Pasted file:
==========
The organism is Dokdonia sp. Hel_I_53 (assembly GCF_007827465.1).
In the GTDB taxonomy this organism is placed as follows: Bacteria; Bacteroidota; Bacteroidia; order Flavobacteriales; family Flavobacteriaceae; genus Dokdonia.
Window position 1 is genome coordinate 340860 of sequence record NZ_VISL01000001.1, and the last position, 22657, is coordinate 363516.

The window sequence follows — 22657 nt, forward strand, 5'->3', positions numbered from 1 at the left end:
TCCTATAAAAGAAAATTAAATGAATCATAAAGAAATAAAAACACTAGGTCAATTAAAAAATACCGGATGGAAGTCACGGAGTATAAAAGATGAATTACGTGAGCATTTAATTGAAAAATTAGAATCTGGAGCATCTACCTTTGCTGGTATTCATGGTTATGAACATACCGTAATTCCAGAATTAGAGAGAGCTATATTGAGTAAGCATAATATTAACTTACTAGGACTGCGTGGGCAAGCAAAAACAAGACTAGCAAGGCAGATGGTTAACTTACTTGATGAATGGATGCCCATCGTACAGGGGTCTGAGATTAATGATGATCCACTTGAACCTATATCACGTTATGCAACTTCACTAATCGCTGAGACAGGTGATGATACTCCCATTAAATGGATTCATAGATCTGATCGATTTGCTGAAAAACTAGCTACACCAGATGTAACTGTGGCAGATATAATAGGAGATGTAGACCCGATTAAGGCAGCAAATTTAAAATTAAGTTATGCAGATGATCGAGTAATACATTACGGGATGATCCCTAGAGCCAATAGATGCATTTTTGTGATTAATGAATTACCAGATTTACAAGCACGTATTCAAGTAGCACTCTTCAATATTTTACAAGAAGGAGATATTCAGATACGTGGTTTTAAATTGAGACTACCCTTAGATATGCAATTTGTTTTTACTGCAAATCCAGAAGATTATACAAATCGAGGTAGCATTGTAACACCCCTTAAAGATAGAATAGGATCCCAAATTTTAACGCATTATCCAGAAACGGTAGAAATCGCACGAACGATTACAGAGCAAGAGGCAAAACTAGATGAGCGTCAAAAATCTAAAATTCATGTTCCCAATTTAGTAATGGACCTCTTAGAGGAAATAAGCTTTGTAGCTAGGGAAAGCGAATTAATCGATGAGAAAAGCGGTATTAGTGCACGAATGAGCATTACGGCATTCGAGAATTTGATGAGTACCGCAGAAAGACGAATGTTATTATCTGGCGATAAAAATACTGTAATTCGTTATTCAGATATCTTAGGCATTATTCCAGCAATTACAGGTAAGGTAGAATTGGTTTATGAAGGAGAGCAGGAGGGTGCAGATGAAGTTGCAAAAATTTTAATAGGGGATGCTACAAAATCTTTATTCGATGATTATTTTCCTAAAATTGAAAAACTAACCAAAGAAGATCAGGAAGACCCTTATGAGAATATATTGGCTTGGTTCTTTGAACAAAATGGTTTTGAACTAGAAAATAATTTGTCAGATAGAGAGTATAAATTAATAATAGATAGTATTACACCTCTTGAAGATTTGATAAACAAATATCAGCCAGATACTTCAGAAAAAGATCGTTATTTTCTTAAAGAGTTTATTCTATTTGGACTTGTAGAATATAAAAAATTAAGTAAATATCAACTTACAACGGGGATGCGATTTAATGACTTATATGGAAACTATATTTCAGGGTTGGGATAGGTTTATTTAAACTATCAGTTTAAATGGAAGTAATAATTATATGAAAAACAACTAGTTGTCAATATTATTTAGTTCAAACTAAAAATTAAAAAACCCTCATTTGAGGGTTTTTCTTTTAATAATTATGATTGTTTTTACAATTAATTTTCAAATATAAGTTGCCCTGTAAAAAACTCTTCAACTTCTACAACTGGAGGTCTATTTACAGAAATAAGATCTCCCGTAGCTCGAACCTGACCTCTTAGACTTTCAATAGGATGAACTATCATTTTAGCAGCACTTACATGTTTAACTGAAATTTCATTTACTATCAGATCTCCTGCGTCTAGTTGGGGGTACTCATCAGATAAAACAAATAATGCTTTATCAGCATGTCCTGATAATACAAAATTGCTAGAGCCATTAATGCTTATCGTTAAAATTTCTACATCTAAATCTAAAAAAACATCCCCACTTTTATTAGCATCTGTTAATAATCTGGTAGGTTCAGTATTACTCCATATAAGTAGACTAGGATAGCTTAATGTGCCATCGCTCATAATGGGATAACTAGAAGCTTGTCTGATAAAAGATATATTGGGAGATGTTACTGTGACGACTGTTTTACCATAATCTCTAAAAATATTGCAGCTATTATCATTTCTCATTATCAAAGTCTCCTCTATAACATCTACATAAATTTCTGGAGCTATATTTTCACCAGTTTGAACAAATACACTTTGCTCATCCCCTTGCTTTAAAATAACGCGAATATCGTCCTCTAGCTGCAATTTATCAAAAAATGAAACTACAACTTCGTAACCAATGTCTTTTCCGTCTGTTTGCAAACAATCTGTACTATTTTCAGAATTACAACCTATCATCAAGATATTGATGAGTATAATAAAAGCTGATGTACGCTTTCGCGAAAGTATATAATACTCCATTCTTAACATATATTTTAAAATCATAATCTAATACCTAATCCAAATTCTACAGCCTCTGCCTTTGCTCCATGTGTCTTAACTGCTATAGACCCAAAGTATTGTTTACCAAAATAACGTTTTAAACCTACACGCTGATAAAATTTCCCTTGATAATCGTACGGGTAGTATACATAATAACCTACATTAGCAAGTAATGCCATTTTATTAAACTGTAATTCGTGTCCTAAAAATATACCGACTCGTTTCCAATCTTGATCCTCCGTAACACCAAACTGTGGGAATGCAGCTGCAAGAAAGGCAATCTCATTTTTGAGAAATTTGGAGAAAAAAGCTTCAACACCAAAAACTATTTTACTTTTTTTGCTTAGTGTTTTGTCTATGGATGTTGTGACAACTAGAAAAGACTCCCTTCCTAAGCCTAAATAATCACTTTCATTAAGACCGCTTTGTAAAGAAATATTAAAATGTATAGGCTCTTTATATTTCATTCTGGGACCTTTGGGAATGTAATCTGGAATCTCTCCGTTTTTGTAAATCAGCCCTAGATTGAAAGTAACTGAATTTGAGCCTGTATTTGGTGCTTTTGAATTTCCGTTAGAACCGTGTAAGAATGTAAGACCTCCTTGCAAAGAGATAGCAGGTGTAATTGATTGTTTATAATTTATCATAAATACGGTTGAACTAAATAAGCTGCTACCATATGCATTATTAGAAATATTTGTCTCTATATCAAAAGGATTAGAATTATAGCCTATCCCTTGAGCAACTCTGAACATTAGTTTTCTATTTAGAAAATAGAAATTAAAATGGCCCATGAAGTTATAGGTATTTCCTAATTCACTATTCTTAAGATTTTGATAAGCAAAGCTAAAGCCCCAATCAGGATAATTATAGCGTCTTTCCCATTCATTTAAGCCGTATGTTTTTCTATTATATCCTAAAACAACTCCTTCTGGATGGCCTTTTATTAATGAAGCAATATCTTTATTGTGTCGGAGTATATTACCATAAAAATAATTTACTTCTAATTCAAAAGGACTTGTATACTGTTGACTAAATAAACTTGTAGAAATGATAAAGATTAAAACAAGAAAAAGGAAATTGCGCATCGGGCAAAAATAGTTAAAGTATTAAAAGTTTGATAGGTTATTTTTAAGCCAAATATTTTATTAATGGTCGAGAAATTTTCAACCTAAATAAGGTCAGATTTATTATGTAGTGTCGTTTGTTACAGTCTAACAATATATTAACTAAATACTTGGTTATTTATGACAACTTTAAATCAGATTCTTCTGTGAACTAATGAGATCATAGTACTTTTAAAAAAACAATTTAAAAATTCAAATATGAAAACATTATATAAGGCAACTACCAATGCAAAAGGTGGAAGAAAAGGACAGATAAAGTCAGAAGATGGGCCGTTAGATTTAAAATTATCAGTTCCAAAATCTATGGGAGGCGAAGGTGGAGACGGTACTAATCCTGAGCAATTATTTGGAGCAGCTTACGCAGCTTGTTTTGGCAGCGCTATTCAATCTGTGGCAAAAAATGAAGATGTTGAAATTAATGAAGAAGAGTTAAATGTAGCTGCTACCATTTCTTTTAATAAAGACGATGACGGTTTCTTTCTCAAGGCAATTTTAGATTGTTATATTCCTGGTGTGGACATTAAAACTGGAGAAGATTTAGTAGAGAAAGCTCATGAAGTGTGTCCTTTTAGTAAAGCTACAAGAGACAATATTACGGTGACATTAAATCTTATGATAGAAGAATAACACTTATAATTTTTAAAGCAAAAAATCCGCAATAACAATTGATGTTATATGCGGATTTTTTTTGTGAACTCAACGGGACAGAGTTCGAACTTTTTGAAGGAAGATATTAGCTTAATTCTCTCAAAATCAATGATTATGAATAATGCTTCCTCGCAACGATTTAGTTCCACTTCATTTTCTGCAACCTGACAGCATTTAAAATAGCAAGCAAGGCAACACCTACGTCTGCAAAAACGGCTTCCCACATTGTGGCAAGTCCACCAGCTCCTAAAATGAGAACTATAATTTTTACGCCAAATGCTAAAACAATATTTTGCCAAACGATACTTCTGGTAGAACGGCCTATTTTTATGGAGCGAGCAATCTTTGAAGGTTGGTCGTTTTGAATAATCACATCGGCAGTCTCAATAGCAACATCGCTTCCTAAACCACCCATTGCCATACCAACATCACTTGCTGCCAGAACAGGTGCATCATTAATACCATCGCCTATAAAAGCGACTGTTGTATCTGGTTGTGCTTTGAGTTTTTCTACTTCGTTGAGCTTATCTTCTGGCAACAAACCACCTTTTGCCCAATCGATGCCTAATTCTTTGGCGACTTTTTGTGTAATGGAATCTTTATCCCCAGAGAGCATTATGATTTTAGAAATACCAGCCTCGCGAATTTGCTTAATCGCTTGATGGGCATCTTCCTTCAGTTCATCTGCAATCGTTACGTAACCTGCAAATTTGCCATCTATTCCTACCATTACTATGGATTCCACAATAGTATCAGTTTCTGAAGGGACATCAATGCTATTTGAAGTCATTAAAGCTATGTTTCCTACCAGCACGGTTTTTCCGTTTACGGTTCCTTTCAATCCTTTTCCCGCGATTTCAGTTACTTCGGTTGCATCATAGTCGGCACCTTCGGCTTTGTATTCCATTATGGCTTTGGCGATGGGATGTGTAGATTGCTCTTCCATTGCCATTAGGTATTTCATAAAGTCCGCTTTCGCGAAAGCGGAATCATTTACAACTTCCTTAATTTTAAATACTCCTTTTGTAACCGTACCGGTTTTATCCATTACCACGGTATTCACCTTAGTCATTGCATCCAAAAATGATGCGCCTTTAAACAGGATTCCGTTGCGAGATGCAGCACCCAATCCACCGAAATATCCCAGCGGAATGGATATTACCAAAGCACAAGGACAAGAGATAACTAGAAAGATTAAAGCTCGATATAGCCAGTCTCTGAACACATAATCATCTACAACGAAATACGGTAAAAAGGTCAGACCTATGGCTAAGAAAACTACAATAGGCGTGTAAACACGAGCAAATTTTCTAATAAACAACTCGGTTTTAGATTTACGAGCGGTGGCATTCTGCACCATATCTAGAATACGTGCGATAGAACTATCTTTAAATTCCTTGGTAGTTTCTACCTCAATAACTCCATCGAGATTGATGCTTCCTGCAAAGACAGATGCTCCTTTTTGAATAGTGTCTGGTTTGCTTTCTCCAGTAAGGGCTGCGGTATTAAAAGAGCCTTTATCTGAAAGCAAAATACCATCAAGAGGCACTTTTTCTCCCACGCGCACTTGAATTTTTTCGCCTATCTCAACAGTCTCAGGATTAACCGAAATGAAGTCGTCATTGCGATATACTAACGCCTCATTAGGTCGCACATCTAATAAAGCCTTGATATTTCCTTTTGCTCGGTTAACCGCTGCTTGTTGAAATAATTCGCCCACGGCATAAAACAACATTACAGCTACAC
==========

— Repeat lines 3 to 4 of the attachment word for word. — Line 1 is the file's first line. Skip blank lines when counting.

Window position 1 is genome coordinate 340860 of sequence record NZ_VISL01000001.1, and the last position, 22657, is coordinate 363516.

The window sequence follows — 22657 nt, forward strand, 5'->3', positions numbered from 1 at the left end: